However controversial may be an analysis of the past, a forward look towards the different possibilities that the future may hold in some area must be more controversial still, especially when made in a report to a body whose decisions can have a very substantial influence over a certain part of that area's future (specifically, the British part). Controversy has its unattractive as well as its attractive features, but it cannot be avoided in a period when the abilities of scientists jointly to arrive at wise decisions on research policy is publicly regarded as being on trial.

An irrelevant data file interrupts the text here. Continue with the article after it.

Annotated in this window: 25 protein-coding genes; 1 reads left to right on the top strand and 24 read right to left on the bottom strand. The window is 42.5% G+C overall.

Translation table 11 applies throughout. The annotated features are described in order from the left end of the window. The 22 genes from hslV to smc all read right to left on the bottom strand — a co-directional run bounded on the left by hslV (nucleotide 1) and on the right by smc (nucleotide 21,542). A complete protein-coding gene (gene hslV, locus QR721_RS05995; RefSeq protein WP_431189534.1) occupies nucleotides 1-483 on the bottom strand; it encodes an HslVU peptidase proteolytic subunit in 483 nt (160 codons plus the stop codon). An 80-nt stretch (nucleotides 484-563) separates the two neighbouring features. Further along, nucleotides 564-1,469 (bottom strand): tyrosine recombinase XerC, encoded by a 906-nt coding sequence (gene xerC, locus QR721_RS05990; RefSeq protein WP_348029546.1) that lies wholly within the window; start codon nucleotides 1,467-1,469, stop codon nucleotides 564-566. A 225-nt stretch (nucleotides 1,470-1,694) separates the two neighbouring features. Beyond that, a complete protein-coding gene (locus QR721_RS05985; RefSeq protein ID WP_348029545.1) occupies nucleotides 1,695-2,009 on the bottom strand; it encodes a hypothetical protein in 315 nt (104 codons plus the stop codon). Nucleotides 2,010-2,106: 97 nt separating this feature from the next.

Research on AI in some other countries may be funded by military agencies (ARPA in USA) or by other mission-orientated public bodies. With this type of funding it is common for scientists to close their ranks and avoid public disagreement among themselves, in the hope that the total funds available for science may thus be enhanced to an extent that may outweigh any harmful results of a distribution of those funds determined on the basis of insufficient scientific discussion. Such optimism would be unjustified in a poorer country such as Britain, while the alternative approach here advocated accords with the desire to keep our AI research civilian expressed to the author by various British workers in the field. This suggests that decisions within the UK should be taken only after carefully contrasting and comparing different informed views of the research field's future available to SRC. Thus, due weight should be given to the principle Heterarchy not Hierarchy (an AI maxim of considerable soundness concerned with file structures).